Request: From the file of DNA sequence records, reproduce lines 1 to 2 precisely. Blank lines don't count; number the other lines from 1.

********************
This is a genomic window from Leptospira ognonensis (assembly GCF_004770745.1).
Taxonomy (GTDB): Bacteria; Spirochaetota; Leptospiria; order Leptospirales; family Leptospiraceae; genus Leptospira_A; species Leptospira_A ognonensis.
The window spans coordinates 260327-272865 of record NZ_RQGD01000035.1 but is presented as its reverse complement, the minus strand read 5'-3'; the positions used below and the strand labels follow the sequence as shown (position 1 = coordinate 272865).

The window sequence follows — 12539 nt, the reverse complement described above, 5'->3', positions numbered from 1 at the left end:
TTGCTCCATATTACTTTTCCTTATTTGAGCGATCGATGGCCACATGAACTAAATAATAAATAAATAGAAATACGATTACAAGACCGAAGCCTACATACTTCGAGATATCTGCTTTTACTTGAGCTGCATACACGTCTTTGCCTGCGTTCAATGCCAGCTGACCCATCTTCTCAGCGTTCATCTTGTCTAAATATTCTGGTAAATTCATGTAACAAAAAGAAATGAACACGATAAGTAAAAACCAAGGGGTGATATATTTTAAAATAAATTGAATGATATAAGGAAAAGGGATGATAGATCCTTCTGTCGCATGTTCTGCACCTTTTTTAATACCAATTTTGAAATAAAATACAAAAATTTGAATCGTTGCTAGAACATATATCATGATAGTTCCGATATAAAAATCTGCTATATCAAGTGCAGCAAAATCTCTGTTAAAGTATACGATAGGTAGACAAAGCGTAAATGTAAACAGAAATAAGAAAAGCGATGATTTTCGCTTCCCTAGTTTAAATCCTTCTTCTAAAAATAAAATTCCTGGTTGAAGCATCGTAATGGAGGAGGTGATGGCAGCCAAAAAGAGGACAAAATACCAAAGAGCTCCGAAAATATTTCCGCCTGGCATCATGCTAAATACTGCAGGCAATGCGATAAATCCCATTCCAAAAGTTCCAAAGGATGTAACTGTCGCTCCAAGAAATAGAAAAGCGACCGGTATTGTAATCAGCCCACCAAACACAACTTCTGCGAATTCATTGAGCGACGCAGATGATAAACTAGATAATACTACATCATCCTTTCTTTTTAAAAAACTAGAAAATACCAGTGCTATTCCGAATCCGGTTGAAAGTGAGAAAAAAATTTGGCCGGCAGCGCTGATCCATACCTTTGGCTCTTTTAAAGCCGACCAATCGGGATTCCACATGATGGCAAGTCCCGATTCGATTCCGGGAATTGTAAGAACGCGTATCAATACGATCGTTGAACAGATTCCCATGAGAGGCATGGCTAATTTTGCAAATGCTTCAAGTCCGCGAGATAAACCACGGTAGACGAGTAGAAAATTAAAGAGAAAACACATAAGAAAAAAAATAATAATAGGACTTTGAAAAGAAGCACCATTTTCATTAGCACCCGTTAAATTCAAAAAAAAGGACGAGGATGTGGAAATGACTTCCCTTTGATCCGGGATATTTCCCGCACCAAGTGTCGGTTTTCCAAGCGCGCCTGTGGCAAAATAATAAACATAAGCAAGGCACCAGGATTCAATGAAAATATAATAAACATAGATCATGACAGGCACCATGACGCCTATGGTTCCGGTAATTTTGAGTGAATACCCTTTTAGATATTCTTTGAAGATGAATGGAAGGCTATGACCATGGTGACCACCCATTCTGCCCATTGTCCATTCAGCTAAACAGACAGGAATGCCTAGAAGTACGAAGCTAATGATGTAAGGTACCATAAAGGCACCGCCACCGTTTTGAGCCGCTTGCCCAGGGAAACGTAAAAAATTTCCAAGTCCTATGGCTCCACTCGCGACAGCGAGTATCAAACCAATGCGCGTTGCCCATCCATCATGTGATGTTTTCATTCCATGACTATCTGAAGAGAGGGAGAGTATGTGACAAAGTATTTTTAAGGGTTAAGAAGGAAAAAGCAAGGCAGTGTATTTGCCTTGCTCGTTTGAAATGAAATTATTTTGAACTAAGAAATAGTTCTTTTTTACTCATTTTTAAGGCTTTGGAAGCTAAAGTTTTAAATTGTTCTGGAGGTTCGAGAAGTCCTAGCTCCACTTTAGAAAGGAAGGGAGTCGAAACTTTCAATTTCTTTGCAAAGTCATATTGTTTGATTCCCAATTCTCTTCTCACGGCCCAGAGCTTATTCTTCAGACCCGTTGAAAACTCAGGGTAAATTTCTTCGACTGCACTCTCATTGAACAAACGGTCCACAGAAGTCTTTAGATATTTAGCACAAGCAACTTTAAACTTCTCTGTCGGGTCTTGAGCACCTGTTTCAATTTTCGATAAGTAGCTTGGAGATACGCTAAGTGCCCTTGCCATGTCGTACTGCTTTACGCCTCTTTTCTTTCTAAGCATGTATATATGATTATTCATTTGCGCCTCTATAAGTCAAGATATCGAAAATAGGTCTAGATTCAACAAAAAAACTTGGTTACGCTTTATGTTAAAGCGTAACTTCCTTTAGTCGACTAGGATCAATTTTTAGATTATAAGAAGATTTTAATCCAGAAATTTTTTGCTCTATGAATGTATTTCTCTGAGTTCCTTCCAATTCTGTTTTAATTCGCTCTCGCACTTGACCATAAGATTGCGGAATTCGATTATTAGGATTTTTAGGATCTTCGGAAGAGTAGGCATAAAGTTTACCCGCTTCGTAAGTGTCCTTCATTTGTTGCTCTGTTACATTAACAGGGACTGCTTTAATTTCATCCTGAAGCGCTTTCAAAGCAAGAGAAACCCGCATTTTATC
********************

This is a genomic window from Leptospira ognonensis (assembly GCF_004770745.1).
Taxonomy (GTDB): Bacteria; Spirochaetota; Leptospiria; order Leptospirales; family Leptospiraceae; genus Leptospira_A; species Leptospira_A ognonensis.